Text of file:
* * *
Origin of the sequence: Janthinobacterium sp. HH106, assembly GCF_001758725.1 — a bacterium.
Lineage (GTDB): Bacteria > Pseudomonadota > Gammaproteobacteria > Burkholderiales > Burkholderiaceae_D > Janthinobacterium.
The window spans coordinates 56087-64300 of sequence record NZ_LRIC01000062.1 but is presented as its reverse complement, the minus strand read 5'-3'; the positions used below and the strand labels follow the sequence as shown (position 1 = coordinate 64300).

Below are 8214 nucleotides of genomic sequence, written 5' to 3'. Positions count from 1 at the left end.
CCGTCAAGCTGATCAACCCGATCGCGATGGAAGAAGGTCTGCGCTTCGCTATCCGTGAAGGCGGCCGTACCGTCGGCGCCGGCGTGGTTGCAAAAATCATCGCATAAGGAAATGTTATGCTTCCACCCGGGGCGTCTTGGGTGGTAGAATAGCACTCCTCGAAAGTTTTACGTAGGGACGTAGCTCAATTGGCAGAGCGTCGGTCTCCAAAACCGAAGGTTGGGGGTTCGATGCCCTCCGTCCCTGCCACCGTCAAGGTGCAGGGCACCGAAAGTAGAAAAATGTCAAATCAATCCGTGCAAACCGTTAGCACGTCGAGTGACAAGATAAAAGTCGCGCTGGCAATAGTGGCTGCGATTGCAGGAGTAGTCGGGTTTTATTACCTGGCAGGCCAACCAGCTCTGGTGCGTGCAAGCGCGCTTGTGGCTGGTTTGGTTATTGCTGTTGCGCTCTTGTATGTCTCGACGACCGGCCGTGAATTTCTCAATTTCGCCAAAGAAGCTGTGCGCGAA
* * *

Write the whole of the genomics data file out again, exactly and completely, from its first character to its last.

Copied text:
Origin of the sequence: Janthinobacterium sp. HH106, assembly GCF_001758725.1 — a bacterium.
Lineage (GTDB): Bacteria > Pseudomonadota > Gammaproteobacteria > Burkholderiales > Burkholderiaceae_D > Janthinobacterium.
The window spans coordinates 56087-64300 of sequence record NZ_LRIC01000062.1 but is presented as its reverse complement, the minus strand read 5'-3'; the positions used below and the strand labels follow the sequence as shown (position 1 = coordinate 64300).

Below are 8214 nucleotides of genomic sequence, written 5' to 3'. Positions count from 1 at the left end.
CCGTCAAGCTGATCAACCCGATCGCGATGGAAGAAGGTCTGCGCTTCGCTATCCGTGAAGGCGGCCGTACCGTCGGCGCCGGCGTGGTTGCAAAAATCATCGCATAAGGAAATGTTATGCTTCCACCCGGGGCGTCTTGGGTGGTAGAATAGCACTCCTCGAAAGTTTTACGTAGGGACGTAGCTCAATTGGCAGAGCGTCGGTCTCCAAAACCGAAGGTTGGGGGTTCGATGCCCTCCGTCCCTGCCACCGTCAAGGTGCAGGGCACCGAAAGTAGAAAAATGTCAAATCAATCCGTGCAAACCGTTAGCACGTCGAGTGACAAGATAAAAGTCGCGCTGGCAATAGTGGCTGCGATTGCAGGAGTAGTCGGGTTTTATTACCTGGCAGGCCAACCAGCTCTGGTGCGTGCAAGCGCGCTTGTGGCTGGTTTGGTTATTGCTGTTGCGCTCTTGTATGTCTCGACGACCGGCCGTGAATTTCTCAATTTCGCCAAAGAAGCTGTGCGCGAA